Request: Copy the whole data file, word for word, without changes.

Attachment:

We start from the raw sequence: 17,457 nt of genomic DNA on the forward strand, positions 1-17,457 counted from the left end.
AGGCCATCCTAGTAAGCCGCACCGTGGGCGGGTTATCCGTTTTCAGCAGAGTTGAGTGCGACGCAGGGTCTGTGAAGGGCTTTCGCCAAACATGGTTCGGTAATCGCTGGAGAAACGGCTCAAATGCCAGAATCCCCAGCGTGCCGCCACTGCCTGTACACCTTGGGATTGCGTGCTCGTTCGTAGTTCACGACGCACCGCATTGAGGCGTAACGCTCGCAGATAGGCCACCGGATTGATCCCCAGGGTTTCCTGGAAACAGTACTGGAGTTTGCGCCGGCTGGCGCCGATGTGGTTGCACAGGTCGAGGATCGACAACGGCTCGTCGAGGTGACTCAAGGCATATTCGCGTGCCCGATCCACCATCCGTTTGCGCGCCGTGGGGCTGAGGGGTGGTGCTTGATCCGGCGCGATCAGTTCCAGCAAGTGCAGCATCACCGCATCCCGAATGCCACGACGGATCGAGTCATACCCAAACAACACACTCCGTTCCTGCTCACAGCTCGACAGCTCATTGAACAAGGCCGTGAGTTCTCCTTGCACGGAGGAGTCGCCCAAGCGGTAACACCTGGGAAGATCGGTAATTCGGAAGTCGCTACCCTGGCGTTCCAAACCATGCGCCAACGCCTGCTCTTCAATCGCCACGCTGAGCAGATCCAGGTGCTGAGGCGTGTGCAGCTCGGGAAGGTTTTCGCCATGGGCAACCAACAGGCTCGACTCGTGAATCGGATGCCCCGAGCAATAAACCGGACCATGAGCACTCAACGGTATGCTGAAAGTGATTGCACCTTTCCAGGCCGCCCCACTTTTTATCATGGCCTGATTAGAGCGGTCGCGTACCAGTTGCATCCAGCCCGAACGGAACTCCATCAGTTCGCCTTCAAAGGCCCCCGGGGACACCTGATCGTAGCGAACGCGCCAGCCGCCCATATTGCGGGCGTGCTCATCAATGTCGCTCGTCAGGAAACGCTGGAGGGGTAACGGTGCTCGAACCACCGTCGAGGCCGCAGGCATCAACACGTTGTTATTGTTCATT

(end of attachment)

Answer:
We start from the raw sequence: 17,457 nt of genomic DNA on the forward strand, positions 1-17,457 counted from the left end.
AGGCCATCCTAGTAAGCCGCACCGTGGGCGGGTTATCCGTTTTCAGCAGAGTTGAGTGCGACGCAGGGTCTGTGAAGGGCTTTCGCCAAACATGGTTCGGTAATCGCTGGAGAAACGGCTCAAATGCCAGAATCCCCAGCGTGCCGCCACTGCCTGTACACCTTGGGATTGCGTGCTCGTTCGTAGTTCACGACGCACCGCATTGAGGCGTAACGCTCGCAGATAGGCCACCGGATTGATCCCCAGGGTTTCCTGGAAACAGTACTGGAGTTTGCGCCGGCTGGCGCCGATGTGGTTGCACAGGTCGAGGATCGACAACGGCTCGTCGAGGTGACTCAAGGCATATTCGCGTGCCCGATCCACCATCCGTTTGCGCGCCGTGGGGCTGAGGGGTGGTGCTTGATCCGGCGCGATCAGTTCCAGCAAGTGCAGCATCACCGCATCCCGAATGCCACGACGGATCGAGTCATACCCAAACAACACACTCCGTTCCTGCTCACAGCTCGACAGCTCATTGAACAAGGCCGTGAGTTCTCCTTGCACGGAGGAGTCGCCCAAGCGGTAACACCTGGGAAGATCGGTAATTCGGAAGTCGCTACCCTGGCGTTCCAAACCATGCGCCAACGCCTGCTCTTCAATCGCCACGCTGAGCAGATCCAGGTGCTGAGGCGTGTGCAGCTCGGGAAGGTTTTCGCCATGGGCAACCAACAGGCTCGACTCGTGAATCGGATGCCCCGAGCAATAAACCGGACCATGAGCACTCAACGGTATGCTGAAAGTGATTGCACCTTTCCAGGCCGCCCCACTTTTTATCATGGCCTGATTAGAGCGGTCGCGTACCAGTTGCATCCAGCCCGAACGGAACTCCATCAGTTCGCCTTCAAAGGCCCCCGGGGACACCTGATCGTAGCGAACGCGCCAGCCGCCCATATTGCGGGCGTGCTCATCAATGTCGCTCGTCAGGAAACGCTGGAGGGGTAACGGTGCTCGAACCACCGTCGAGGCCGCAGGCATCAACACGTTGTTATTGTTCATT